Treasuries Decline From Five-Week High Before Yellen TestifiesDaniel Kruger and Susanne Walker
Treasuries dropped from almost a five-week high before Federal Reserve Chair Janet Yellen testifies to lawmakers in Washington tomorrow as investors seek clarity on the central-bank’s plans to scale back monetary stimulus and raise interest rates next year.
Benchmark 10-year yields rose for the first time in six days before reports forecast to show increases in retail sales and industrial production, adding to signs the economy is gaining traction. U.S. debt fell amid speculation Portugal will be able to contain financial woes among its banks.
“The Fed seems to be divided in a lot of ways,” said Kevin Giddis, senior managing director and head of fixed income in Memphis at Raymond James & Associates Inc. “The surprise that would not be good for prices is if Yellen plays it closer to the middle of her own committee.”
The benchmark 10-year yield added three basis points, or 0.03 percentage point, to 2.55 percent at 5 p.m. New York time, according to Bloomberg Bond Trader prices. The price of the 2.5 percent note due in May 2024 fell 1/4, or $2.50 per $1,000 face amount, to 99 18/32. The yield touched 2.49 percent on July 10, the lowest since June 2.
The Bloomberg U.S. Treasury Bond Index has gained 3.3 percent this year, after dropping 3.4 percent last year. The Bloomberg Global Developed Sovereign Bond Index has returned 5 percent this year, compared with 7.6 percent for the Standard & Poor’s 500 Index of stocks.
Bank of America Merrill Lynch’s MOVE Index, which measures price swings in Treasuries based on options, fell to 54.42. The index reached 52.74 on June 30, the lowest level since May 9, 2013.
Hedge-fund managers and other large speculators increased bets on a decline in 10-year notes in the week ending July 8, according to U.S. Commodity Futures Trading Commission data. Speculative net-short positions, or bets prices will fall, rose to 97,772 contracts, from 69,358 the week before.
Speculators reversed positions in futures on Treasury bonds to a 4,357 net-short position, compared with a 17,737 net-long position the previous week, CFTC data show. It was the largest net-short since October.
U.S. retail sales rose 0.6 percent in June from the prior month, after gaining 0.3 percent in May, based on a Bloomberg News survey of economists before the Commerce Department reports the figure tomorrow. Industrial production advanced 0.3 percent, following a 0.6 percent increase, a separate survey shows. The Fed is scheduled to issue the report July 16.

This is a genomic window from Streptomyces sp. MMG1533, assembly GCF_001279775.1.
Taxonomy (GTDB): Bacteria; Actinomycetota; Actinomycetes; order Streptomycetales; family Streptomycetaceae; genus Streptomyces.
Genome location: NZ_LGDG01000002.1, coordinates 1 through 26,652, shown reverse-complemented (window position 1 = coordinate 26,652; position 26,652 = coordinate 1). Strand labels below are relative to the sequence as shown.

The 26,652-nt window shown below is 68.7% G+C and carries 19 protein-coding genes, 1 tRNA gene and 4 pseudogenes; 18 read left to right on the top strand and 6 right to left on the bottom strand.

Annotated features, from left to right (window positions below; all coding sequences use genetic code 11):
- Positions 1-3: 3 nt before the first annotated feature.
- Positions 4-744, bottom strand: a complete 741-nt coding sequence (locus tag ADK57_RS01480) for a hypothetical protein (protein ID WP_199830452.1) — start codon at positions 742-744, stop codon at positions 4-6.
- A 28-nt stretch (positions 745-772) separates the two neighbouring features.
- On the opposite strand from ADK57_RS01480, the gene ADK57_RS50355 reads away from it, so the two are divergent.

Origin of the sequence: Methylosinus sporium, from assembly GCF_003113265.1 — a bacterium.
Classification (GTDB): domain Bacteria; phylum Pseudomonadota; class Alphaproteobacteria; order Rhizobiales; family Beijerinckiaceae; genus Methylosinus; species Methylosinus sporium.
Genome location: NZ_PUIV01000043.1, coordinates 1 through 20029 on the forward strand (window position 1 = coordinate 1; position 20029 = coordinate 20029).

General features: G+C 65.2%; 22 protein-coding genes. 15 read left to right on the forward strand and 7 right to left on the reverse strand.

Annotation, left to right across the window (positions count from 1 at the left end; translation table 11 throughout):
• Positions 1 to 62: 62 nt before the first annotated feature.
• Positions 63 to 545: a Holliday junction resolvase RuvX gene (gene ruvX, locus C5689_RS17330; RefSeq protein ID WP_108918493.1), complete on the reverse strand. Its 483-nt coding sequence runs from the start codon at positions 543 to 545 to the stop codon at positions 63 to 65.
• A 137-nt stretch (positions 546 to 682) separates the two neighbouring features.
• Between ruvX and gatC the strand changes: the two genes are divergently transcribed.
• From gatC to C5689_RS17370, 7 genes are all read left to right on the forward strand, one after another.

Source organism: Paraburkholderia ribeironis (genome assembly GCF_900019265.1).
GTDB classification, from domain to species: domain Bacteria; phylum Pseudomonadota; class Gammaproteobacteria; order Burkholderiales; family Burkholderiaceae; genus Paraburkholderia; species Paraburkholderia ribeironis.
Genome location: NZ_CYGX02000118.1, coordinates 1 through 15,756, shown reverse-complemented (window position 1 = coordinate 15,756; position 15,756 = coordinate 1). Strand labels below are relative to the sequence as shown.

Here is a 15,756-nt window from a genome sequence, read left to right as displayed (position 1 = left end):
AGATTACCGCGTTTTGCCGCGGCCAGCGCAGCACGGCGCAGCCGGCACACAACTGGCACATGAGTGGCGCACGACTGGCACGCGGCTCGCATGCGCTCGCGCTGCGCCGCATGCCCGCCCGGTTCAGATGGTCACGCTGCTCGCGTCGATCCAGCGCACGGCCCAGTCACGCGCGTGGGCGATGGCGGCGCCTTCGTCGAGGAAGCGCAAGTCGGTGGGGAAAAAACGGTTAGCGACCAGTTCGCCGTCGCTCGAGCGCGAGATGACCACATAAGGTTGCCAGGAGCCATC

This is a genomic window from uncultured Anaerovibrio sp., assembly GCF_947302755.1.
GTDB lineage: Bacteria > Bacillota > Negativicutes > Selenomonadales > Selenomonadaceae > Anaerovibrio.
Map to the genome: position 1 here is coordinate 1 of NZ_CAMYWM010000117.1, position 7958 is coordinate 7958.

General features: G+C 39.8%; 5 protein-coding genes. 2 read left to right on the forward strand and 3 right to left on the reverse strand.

“There’s an expectation that data for this week is going to be fairly good,” said Thomas Simons, a government-debt economist in New York at Jefferies Group LLC, one of the 22 primary dealers that are obligated to bid at U.S. debt sales. There is a risk that Yellen is “somewhat dismissive about the recent improvement in the data.”
Yellen characterized the recent rise in the consumer price index as “noisy” at her June 18 press conference. The CPI rose 2.1 percent in May from the year before, the most since October 2012, Labor Department data show.
The difference between yields on 10-year notes and similar-maturity Treasury Inflation Protected Securities, a gauge of trader expectations for consumer prices over the life of the debt, was 2.25 percentage points. The average for the past decade is 2.20.
Yellen will deliver semi-annual monetary policy testimony to the Senate Banking Committee tomorrow and to the House Committee on Financial Services the next day.
Given “stable and improving growth anecdotes, people are expecting Yellen to be more optimistic than she’s been in the past,” said Ian Lyngen, a government-bond strategist at CRT Capital Group LLC in Stamford, Connecticut.
Investors see about a 71 percent chance the central bank will increase its key rate by September 2015, futures contracts show. The central bank has kept its target for the benchmark, the rate banks charge each other on overnight loans, in a range of zero to 0.25 percent since December 2008.
Treasuries rose last week, with the 10-year yield dropping the most since March, as Banco Espirito Santo SA roiled markets after parent company Espirito Santo International SA missed some payments on commercial paper. The bank appointed Vitor Bento to be chief executive officer at a meeting yesterday after the Portuguese central bank urged the country’s second-biggest lender by market value to make changes to its executive management earlier than previously planned.
Portugal’s 10-year bond yield dropped six basis points to 3.81 percent after rising 28 basis points in the five days through July 11.
The intensifying debate about when the Fed raises interest rates is little more than a sideshow when it comes to the ability of the U.S. to borrow.
For all the concern fixed-income assets will tumble once the central bank boosts rates, the Treasury Department still managed to get investors to submit $3.4 trillion of bids for the $1.12 trillion of notes and bonds sold this year, according to data compiled by Bloomberg. That represents a bid-to-cover ratio of 3.06, the second-highest on record and up from 2.88 in all of last year.